I recently held my defense and will most certainly make a couple of posts in the ”near” future on important aspects of the PhD that might helped current or future PhDs. In this post I will talk a bit about my experience during the defense and what helped me preparing it but also holding it.
A defense is very much context-dependent:
There are large differences in the format of a defense between countries and even within a country between different universities. In France PhD candidate make a presentation of circa 45min before answering questions from a jury composed of 5-8 people, the defense in itself lasting around 3hrs. In Belgium, the PhD candidate meet his/her committee in a pre-defense that is closed to the public. During this meeting (nasty) questions and (relevant) critics are raised and the candidate has then 2 months to revise the thesis. After that the public defense is mostly a formal event where only general and mild questions are asked. In Sweden, an external examiner takes up the role of the opponent and basically present the work of the candidate to the thesis committee and the audience. After that there is a question phase where the candidate has some work to do. I just wanted to outline these few examples to make you realize how widely different the actual defense can be, be sure to become familiar with your system already in the first years of your PhD to know what is expected of you and how it will proceed. This is even more important if you graduate in a foreign country where you might naively expect things to be like at home. The best way to achieve this is to attend defense at your faculty.
At the university where I graduated (Technical University Munich) the defense is traditionally a one-hour long discussion with the committee with no public. The candidate briefly present his/her main results and conclusions (without powerpoint) followed by questions and discussions with the committee. It is actually more a formal event than an exam in itself the main aim of the defense being (and I quote the chair of my committee): “To prove that he is the one behind the work contained in the thesis”. The TUM also allow candidate to make the defense open to the public, I decided to do so and I actually was the first one in my chair to go that way.
How I prepared for the defense:
Since I was the first candidate to have an open defense in my chair I did not had the first-hand experience on how the defense usually goes at my university. I asked some former PhDs and they gave me some infos like how was the atmosphere during the defense, what type of nasty questions the committee came up with and so on. I also read a couple of blog post providing advice to prepare for the defense-like exams, I liked this one or this one.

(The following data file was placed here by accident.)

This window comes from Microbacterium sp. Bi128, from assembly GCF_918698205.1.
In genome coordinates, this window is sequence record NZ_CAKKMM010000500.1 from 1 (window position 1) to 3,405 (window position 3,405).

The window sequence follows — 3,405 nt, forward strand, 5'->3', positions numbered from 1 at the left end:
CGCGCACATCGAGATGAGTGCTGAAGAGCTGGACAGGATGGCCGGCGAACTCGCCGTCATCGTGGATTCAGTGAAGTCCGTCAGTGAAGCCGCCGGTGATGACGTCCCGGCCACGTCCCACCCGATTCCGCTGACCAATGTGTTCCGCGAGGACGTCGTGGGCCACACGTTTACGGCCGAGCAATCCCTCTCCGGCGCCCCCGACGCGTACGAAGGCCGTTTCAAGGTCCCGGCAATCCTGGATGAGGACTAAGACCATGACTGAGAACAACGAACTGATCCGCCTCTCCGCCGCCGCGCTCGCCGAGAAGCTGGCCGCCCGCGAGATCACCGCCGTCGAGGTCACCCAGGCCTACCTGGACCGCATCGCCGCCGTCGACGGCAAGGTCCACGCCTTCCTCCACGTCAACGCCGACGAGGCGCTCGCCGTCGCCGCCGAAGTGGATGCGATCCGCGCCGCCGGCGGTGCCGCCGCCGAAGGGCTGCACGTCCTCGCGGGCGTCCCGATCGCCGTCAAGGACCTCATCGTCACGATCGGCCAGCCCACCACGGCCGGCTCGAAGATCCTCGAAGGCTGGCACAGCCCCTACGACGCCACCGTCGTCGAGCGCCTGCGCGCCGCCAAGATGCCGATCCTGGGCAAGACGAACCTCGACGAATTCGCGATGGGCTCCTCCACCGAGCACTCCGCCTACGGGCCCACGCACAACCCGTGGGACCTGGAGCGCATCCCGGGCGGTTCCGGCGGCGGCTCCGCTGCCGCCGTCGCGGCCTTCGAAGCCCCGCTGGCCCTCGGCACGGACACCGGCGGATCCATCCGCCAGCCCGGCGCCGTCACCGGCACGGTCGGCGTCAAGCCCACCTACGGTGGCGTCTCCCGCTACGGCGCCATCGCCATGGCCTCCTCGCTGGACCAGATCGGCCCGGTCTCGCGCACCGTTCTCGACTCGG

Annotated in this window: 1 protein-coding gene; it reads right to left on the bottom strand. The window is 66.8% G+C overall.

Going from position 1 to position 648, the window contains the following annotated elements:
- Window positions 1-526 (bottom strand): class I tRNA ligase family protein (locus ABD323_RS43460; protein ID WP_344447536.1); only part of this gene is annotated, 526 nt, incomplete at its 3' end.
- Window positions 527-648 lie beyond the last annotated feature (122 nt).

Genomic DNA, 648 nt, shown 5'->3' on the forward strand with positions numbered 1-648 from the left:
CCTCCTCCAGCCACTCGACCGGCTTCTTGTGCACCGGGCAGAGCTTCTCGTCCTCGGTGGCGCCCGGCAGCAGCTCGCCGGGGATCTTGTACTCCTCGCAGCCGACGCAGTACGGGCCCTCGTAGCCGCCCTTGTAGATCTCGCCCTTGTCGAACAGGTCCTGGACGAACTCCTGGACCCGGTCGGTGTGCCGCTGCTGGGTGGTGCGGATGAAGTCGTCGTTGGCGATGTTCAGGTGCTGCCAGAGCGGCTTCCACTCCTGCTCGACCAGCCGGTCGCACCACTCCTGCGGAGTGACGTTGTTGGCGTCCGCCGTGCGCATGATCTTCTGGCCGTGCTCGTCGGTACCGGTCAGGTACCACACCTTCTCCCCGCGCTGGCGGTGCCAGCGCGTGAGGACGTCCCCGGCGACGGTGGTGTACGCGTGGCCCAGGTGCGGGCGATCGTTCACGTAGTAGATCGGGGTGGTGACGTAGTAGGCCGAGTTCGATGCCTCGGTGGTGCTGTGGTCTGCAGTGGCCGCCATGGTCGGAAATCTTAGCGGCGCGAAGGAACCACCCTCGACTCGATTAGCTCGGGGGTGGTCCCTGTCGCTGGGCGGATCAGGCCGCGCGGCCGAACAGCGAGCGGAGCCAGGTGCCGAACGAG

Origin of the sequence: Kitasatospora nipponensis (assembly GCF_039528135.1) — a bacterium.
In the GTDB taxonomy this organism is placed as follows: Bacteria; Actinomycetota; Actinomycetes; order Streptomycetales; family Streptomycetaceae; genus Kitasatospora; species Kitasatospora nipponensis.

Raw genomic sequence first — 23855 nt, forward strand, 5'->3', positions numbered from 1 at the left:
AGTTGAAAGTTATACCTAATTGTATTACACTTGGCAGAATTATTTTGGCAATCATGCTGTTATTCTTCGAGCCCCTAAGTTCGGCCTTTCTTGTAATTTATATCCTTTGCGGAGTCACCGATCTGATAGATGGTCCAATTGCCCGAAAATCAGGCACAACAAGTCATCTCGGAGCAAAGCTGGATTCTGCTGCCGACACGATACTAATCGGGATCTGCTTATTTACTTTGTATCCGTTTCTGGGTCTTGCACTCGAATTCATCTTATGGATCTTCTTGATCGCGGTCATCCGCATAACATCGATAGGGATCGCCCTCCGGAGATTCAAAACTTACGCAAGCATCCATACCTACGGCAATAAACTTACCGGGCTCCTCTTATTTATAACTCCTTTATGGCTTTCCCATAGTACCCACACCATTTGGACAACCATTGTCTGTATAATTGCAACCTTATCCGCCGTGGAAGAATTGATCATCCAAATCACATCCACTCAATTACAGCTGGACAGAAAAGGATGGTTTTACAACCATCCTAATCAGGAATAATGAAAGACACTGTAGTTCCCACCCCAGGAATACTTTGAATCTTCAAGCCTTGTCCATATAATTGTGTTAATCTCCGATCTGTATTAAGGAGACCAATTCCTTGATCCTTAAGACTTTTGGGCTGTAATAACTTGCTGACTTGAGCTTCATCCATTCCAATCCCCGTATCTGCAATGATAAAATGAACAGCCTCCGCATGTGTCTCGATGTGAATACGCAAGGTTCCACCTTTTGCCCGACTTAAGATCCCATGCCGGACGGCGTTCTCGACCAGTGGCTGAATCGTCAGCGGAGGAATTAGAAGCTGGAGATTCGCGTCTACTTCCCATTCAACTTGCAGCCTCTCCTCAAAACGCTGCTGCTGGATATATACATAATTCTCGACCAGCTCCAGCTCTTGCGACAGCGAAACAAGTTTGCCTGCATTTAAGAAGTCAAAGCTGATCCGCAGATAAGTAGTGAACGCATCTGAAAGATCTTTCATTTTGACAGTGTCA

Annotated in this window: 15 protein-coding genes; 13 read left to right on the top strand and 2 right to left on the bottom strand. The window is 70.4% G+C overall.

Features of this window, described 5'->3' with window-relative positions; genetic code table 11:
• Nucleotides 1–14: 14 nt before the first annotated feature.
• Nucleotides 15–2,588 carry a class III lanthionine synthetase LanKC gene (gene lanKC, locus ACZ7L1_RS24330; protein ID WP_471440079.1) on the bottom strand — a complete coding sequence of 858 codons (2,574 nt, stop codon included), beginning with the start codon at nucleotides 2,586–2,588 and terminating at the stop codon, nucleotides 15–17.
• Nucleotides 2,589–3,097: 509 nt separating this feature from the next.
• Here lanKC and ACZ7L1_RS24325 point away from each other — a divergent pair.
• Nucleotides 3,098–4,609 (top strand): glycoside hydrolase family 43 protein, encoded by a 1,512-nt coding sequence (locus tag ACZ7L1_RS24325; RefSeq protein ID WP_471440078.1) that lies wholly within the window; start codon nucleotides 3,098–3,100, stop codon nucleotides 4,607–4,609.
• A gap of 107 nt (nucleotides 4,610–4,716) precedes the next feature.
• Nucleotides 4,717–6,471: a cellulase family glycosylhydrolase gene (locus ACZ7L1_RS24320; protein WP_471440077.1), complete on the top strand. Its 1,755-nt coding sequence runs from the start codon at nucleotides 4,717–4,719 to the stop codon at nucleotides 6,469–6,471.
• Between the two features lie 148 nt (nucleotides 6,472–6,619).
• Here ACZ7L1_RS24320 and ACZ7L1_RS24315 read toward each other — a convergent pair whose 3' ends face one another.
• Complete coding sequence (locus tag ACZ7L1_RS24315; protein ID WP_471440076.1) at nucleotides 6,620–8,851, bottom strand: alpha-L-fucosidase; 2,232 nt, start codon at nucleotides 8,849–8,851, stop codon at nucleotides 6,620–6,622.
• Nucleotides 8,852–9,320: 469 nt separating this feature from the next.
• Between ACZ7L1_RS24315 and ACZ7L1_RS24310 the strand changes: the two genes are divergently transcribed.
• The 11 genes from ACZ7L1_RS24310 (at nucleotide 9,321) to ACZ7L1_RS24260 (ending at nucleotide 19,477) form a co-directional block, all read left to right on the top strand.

The preparation of the defense consists of two connected tasks: developing the talk and training for the questions. For the talk part I spent a week or so going over my thesis and picking up the results that I wanted to highlight in the short time that was given to me (10-15min) and also putting together a structure for the talk. I decided to spend a third of the time giving some background information into my research (experimental biodiversity ecosystem function) and the study system I used (the Jena experiment). The rest of the talk being a short summary of the chapters focusing on the results. As I mentioned above the candidate are expected to give the talk without visual aid, so it is basically a scientific speech, which can be a bit scary since we tend to rely more and more on our slides in scientific talks. I rehearsed the speech once a day for 10 days before the defense, the first days mumbling while being prostrated in my bed. And then gradually standing alone, standing in front of a friend and finally in front of colleagues for a practice session. This way I slowly built up some confidence learning to put in some pauses or some re-phrasing of complex results. A few days before the defense I had a practice session with some colleagues (~5 of them). It is a large difference to talk at home in front of a friend or flatmate and to talk in the university in front of fellow scientists. So, if you have the possibility, do rehearse your talk in university settings. For preparing the question part, I asked around to former PhDs what type of questions they were asked. There are some general questions that are to be expected such as: “Do the results that you showed in system/compartments/species X also apply in system/compartments/species Y?”, “What are the implications of your work?/ Can you make some recommendation based on you results?”, “What hypothesis are supported/rejected by your work?”. I did not actually rehearse answering these types of questions, I mostly spent my time reading general ecology books, PhD thesis and recent conceptual or opinions articles in my field of research. So I had in my head a couple of arguments and concepts that I could develop if I were to be asked a range of questions. I scratched down on pieces of paper these ideas and how I would link them to some questions.